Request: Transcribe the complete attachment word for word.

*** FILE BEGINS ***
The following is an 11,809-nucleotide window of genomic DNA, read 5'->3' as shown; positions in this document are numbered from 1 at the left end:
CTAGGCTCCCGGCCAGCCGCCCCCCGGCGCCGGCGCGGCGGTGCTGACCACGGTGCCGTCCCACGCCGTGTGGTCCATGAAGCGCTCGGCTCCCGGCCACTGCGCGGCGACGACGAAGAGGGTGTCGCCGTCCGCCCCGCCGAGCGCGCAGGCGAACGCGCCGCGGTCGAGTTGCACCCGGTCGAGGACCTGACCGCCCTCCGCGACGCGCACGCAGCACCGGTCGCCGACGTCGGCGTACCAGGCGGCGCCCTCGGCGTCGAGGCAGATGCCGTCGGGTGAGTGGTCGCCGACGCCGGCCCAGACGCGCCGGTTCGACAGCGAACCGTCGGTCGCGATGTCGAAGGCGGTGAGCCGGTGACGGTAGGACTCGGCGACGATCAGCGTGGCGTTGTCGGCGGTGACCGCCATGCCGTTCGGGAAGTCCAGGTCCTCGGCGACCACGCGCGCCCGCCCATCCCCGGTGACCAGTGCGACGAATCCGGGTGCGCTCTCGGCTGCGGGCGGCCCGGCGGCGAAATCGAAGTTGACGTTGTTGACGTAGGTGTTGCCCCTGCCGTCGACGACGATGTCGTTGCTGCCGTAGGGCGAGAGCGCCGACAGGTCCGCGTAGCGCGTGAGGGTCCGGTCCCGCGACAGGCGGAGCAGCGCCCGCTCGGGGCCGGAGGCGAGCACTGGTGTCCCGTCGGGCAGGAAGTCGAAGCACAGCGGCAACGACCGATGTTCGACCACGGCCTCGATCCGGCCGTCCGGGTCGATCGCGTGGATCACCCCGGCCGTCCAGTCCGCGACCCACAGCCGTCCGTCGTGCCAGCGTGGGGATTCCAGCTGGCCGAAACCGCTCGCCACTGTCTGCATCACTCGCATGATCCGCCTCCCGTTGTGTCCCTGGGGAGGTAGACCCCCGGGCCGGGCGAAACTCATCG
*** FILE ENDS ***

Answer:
The following is an 11,809-nucleotide window of genomic DNA, read 5'->3' as shown; positions in this document are numbered from 1 at the left end:
CTAGGCTCCCGGCCAGCCGCCCCCCGGCGCCGGCGCGGCGGTGCTGACCACGGTGCCGTCCCACGCCGTGTGGTCCATGAAGCGCTCGGCTCCCGGCCACTGCGCGGCGACGACGAAGAGGGTGTCGCCGTCCGCCCCGCCGAGCGCGCAGGCGAACGCGCCGCGGTCGAGTTGCACCCGGTCGAGGACCTGACCGCCCTCCGCGACGCGCACGCAGCACCGGTCGCCGACGTCGGCGTACCAGGCGGCGCCCTCGGCGTCGAGGCAGATGCCGTCGGGTGAGTGGTCGCCGACGCCGGCCCAGACGCGCCGGTTCGACAGCGAACCGTCGGTCGCGATGTCGAAGGCGGTGAGCCGGTGACGGTAGGACTCGGCGACGATCAGCGTGGCGTTGTCGGCGGTGACCGCCATGCCGTTCGGGAAGTCCAGGTCCTCGGCGACCACGCGCGCCCGCCCATCCCCGGTGACCAGTGCGACGAATCCGGGTGCGCTCTCGGCTGCGGGCGGCCCGGCGGCGAAATCGAAGTTGACGTTGTTGACGTAGGTGTTGCCCCTGCCGTCGACGACGATGTCGTTGCTGCCGTAGGGCGAGAGCGCCGACAGGTCCGCGTAGCGCGTGAGGGTCCGGTCCCGCGACAGGCGGAGCAGCGCCCGCTCGGGGCCGGAGGCGAGCACTGGTGTCCCGTCGGGCAGGAAGTCGAAGCACAGCGGCAACGACCGATGTTCGACCACGGCCTCGATCCGGCCGTCCGGGTCGATCGCGTGGATCACCCCGGCCGTCCAGTCCGCGACCCACAGCCGTCCGTCGTGCCAGCGTGGGGATTCCAGCTGGCCGAAACCGCTCGCCACTGTCTGCATCACTCGCATGATCCGCCTCCCGTTGTGTCCCTGGGGAGGTAGACCCCCGGGCCGGGCGAAACTCATCG